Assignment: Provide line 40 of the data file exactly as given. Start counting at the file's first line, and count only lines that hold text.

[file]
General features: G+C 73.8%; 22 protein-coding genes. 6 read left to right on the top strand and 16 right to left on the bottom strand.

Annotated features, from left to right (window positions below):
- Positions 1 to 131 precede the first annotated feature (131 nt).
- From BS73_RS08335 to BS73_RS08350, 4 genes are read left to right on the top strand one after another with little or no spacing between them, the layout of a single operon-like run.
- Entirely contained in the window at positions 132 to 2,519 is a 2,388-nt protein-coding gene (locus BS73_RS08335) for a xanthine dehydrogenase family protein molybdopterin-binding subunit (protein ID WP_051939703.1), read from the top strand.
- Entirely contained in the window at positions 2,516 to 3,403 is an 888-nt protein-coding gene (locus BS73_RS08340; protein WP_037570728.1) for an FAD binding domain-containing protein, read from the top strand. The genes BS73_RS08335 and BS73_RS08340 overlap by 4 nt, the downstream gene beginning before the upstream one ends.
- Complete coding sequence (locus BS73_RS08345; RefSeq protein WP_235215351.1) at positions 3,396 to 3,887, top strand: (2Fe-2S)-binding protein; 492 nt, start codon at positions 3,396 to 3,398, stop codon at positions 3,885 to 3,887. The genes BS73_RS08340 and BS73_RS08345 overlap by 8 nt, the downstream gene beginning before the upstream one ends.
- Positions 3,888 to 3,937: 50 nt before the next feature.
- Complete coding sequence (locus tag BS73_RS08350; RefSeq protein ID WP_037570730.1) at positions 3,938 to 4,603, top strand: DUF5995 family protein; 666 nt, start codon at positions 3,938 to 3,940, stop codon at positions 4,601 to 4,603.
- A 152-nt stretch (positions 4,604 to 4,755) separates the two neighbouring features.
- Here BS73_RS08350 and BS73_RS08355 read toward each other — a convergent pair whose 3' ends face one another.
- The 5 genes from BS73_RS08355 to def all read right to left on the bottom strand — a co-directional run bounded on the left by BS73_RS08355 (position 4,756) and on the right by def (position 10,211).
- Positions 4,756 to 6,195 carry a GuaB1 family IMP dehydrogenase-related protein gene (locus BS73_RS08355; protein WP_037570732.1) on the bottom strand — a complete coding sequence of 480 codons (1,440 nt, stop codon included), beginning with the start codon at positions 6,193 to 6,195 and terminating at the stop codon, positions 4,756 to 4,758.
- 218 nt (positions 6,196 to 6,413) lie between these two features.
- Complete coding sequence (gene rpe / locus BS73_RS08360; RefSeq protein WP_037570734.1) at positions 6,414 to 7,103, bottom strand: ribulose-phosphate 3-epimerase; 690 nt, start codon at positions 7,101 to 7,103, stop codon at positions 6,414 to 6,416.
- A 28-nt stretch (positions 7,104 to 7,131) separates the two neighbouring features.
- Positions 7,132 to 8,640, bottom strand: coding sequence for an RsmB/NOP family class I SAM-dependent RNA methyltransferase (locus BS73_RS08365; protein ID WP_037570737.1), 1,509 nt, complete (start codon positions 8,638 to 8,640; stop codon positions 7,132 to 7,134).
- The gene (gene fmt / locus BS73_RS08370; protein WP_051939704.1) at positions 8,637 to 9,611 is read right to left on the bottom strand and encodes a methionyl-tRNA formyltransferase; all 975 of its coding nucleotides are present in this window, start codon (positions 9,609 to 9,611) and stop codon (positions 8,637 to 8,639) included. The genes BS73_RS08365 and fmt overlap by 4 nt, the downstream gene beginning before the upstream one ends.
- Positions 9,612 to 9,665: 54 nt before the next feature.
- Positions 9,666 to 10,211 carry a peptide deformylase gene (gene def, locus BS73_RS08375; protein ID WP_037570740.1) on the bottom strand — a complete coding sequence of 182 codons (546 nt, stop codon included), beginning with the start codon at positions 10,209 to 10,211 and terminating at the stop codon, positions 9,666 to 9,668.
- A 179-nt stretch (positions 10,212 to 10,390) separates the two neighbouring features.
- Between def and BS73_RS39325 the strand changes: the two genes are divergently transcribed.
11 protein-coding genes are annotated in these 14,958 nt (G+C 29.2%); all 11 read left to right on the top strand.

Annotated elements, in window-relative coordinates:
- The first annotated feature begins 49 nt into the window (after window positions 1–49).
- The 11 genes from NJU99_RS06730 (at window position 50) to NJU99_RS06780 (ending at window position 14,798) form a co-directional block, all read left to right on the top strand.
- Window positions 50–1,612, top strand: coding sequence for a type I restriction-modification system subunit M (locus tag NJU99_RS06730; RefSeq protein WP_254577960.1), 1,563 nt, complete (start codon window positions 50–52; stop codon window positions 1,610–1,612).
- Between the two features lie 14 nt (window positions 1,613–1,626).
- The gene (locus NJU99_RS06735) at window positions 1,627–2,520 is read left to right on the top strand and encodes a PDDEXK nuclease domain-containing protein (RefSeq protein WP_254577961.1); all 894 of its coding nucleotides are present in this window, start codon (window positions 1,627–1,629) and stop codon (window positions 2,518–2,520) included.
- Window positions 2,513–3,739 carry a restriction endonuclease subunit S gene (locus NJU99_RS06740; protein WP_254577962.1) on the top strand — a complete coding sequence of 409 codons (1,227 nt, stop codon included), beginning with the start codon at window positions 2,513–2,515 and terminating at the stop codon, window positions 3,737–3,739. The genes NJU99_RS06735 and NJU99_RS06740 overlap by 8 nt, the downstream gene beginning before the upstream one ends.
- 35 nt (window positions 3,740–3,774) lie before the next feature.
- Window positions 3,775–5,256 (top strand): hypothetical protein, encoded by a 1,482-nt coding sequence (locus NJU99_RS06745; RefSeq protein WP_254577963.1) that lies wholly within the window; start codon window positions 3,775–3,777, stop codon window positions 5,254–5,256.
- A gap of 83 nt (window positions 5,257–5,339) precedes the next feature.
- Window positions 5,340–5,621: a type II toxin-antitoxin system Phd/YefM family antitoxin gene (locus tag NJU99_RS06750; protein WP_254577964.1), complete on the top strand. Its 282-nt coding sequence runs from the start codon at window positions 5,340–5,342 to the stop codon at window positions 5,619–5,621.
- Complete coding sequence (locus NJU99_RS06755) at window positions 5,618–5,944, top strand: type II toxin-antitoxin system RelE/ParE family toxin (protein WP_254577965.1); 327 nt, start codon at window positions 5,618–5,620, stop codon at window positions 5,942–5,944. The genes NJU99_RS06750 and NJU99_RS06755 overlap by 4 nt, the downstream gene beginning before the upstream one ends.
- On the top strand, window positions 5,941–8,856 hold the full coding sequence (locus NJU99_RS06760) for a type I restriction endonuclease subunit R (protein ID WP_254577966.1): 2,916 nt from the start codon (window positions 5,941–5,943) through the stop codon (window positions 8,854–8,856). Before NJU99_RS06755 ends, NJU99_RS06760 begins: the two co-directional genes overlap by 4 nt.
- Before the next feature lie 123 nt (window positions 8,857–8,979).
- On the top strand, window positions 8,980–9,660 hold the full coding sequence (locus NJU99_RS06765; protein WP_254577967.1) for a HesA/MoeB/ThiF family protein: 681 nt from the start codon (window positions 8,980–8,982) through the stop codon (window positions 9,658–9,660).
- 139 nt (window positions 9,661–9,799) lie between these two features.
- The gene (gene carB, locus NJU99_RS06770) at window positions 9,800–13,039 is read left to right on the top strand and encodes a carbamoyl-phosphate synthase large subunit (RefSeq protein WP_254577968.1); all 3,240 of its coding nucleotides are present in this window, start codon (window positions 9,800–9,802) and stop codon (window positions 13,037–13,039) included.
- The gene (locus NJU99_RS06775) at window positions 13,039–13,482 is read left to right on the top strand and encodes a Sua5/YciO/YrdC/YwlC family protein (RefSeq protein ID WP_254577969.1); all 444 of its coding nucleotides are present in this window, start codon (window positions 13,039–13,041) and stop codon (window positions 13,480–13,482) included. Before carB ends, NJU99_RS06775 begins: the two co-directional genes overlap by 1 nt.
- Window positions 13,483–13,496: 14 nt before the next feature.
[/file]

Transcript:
- The gene (gene carB, locus NJU99_RS06770) at window positions 9,800–13,039 is read left to right on the top strand and encodes a carbamoyl-phosphate synthase large subunit (RefSeq protein WP_254577968.1); all 3,240 of its coding nucleotides are present in this window, start codon (window positions 9,800–9,802) and stop codon (window positions 13,037–13,039) included.